Understanding global inequality in the 21st century – Jayati Ghosh
Social inequality has increased since it caught the attention of the international community. Claims that global inequality has decreased because of the faster rise in per capita incomes in populous countries like China and India must be tempered by several considerations.
And national policies are crucial in this worsening state of affairs. The international economic architecture and associated patterns of trade and capital flows encourage such policies. More national policy space is required for all governments, especially in the developing countries, to pursue policies that would move towards more sustainable and equitable development which in turn requires significant changes in the global architecture. None of this can be done without at least some international coordination, and there is a need to revive a progressive and acceptable form of multilateralism that supports the working people across the world, rather than the interests of large capital.
It is apparent – but depressing to note – that inequality has increased since it caught the attention of the international community. The Global Financial Crisis was preceded by a massive increase in within-country inequality; since then, things have got significantly worse. The Sustainable Development Goals fore- grounded the reduction of inequality, and included that as a major goal; since their announcement, inequality has increased in almost all economies.
The claims that global inequality has decreased because of the faster rise in per capita incomes in populous countries like China and India must be tempered by several considerations. First, these and similar fast-growing nations have mostly experienced significant internal increases in inequality. Second, when incomes are measured in the more realistic market exchange rates than in the ultimately fanciful Purchasing Power Parity exchange rates that underestimate real poverty, convergence is much less apparent. Third, the famous “Elephant Curve” that shows big increases in income at the lower middle of global distribution is based on relative increases in income, which can appear large when base incomes are low. When absolute increases in income are considered, the bottom half or the middle of the global distribution does not fare so well at all, and there is no hump in the middle.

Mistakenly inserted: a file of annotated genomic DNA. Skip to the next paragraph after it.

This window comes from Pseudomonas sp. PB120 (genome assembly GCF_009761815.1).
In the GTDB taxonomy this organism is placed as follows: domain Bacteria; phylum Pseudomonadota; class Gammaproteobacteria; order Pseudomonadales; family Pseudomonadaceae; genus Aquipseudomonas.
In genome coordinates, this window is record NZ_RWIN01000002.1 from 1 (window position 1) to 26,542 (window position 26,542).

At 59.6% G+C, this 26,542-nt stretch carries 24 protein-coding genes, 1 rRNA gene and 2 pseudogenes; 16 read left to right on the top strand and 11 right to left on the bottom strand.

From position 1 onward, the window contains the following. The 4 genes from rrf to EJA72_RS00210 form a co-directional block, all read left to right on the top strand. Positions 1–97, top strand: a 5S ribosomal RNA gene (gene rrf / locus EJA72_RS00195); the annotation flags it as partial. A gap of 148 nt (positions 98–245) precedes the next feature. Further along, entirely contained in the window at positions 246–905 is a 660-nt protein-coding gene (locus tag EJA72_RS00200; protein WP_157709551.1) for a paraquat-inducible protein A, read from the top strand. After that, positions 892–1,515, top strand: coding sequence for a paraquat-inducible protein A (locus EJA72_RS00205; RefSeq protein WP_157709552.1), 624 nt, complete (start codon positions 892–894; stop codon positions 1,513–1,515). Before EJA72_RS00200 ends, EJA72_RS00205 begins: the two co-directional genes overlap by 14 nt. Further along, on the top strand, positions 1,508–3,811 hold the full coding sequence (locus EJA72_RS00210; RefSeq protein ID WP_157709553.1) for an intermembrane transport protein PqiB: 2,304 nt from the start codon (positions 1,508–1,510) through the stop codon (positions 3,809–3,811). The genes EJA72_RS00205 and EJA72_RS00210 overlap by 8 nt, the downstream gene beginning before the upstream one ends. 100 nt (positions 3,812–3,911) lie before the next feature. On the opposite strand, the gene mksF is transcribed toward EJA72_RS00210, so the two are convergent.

In any case, people everywhere experience inequality within their own societies, and this experience has clearly deteriorated in this century. Wage shares of national income have fallen sharply, and in many cases continue to fall. The top 1 per cent and top 10 per cent of the population in most countries continue to increase their shares of assets and incomes. Economic inequalities continue to interact with and to intensify social inequalities.
What are the processes responsible for this worsening state of affairs, which flies in the face of so many well-intentioned and even pious declarations by governments and international organizations? Of course, national policies are crucial in this; and many governments have engaged in policies that have reinforced relative power imbalances, and then been reflected in unequal economic outcomes. But the international economic architecture and associated patterns of trade and capital flows encourage such policies and generate processes that further accentuate inequalities of various sorts.
This happens at two levels: at the level of primary distribution of income; and at the secondary level that takes into account patterns of taxation and public subsidies and transfers. At the primary level, one significant factor generating further inequality is the creation of new “assets” whose ownership and control are concentrated, which then provide revenue streams only to the privileged. These include, most of all, intellectual property rights (IPRs) that generate rents from the control over knowledge, control that is increasingly in private corporate hands. They also include the ownership of new products like data, which have become similarly commercialized and concentrated in terms of ownership. And they include the privatization of what should be public or social assets, like those in nature.
The primary distribution has also been affected by changes in the relative bargaining power of (mostly large corp- orate) capital vis-à-vis labor and vis-à-vis citizens in general. This shift has generally been attributed to the forces of globalization and of technological change, which are presented as inexorable changes that states are powerless to prevent, shape or mitigate. But it is important to remember that these forces and the extent of their force and impact are the result of government policies and therefore the result of political choices. The current popular backlash against globalization in many parts of the world possibly reflects this growing realization. Furthermore, the weakening of the bargaining power of workers and citizens relative to capital is also very much an outcome of government policies of deregulation of capital and labor markets, some of which are purely domestic in nature.